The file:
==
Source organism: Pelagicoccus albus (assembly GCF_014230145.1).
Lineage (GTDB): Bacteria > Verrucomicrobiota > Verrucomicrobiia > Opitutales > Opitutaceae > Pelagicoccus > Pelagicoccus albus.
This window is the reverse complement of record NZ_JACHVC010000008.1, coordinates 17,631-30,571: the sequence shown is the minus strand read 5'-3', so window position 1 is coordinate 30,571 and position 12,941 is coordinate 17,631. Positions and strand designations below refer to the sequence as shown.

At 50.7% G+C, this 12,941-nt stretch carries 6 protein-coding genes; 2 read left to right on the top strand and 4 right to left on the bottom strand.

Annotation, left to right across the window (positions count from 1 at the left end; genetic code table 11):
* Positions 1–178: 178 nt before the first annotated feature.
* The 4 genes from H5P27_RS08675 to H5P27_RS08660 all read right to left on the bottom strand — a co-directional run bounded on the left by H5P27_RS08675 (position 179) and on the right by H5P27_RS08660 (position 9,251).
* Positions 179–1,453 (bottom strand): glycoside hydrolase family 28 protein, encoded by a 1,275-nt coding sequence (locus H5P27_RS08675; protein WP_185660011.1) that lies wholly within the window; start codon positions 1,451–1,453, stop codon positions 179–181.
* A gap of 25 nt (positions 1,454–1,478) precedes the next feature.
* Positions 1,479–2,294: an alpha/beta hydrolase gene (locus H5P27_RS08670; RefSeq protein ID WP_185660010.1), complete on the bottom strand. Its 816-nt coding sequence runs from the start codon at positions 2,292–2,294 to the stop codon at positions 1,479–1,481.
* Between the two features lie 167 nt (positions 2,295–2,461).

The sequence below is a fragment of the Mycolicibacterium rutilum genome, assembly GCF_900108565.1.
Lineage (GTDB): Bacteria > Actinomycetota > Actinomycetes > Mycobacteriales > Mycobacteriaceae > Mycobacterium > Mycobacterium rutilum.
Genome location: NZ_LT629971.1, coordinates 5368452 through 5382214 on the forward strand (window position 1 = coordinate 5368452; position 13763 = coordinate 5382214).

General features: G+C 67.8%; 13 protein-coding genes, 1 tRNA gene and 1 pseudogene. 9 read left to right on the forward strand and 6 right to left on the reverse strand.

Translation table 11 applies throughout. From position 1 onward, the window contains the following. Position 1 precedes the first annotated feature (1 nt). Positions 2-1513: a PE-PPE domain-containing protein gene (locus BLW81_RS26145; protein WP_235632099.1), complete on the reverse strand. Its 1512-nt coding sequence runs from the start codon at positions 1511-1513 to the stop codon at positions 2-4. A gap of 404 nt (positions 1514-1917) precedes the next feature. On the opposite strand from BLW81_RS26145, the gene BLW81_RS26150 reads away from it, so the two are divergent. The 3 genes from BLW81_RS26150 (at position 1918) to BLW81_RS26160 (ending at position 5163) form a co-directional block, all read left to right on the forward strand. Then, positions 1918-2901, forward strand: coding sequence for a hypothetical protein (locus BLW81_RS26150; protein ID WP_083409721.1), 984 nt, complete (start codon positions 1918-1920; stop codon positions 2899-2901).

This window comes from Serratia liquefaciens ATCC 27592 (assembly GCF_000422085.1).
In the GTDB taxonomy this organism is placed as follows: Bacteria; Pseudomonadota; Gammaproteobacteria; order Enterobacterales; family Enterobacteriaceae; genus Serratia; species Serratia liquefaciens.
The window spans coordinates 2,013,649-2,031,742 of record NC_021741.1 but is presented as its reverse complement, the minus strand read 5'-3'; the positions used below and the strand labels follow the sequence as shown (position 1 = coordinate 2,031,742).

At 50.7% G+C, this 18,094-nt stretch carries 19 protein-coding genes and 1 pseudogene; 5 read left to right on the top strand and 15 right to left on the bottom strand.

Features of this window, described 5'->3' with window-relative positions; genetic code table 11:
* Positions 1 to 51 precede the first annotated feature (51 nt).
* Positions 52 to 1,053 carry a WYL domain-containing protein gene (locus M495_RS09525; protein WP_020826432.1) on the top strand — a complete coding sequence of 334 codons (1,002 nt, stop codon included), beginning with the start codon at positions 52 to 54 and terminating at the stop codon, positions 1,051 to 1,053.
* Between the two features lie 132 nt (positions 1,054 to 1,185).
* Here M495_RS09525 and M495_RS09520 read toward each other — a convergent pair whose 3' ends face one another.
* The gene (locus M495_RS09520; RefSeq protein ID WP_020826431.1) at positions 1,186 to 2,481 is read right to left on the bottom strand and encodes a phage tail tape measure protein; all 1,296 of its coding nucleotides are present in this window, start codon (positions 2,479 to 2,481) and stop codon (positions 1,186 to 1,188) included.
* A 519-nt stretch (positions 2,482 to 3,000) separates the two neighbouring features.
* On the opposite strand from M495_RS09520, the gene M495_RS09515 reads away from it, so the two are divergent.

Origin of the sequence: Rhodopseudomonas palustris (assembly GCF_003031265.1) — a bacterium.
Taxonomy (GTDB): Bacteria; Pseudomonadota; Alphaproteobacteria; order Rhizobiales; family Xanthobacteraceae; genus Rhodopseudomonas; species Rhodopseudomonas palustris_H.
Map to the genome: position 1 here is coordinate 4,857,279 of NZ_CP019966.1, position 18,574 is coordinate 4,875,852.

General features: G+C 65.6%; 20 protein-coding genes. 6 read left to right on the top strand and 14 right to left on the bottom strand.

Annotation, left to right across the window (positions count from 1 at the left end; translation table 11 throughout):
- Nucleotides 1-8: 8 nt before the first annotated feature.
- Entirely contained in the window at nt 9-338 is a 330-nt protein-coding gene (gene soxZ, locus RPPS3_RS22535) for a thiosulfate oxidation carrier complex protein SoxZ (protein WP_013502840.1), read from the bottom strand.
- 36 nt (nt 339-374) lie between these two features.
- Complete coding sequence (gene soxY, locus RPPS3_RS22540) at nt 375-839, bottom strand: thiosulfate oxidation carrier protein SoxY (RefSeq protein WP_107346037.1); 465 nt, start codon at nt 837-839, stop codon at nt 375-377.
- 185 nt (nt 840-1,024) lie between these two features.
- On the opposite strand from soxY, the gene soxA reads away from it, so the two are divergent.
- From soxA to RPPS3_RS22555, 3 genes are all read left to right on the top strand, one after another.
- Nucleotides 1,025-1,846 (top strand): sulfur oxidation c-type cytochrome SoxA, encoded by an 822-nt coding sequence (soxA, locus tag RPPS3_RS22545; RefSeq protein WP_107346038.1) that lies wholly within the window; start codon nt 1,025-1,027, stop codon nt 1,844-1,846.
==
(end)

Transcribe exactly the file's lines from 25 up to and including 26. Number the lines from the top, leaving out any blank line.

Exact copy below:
* Here M495_RS09525 and M495_RS09520 read toward each other — a convergent pair whose 3' ends face one another.
* The gene (locus M495_RS09520; RefSeq protein ID WP_020826431.1) at positions 1,186 to 2,481 is read right to left on the bottom strand and encodes a phage tail tape measure protein; all 1,296 of its coding nucleotides are present in this window, start codon (positions 2,479 to 2,481) and stop codon (positions 1,186 to 1,188) included.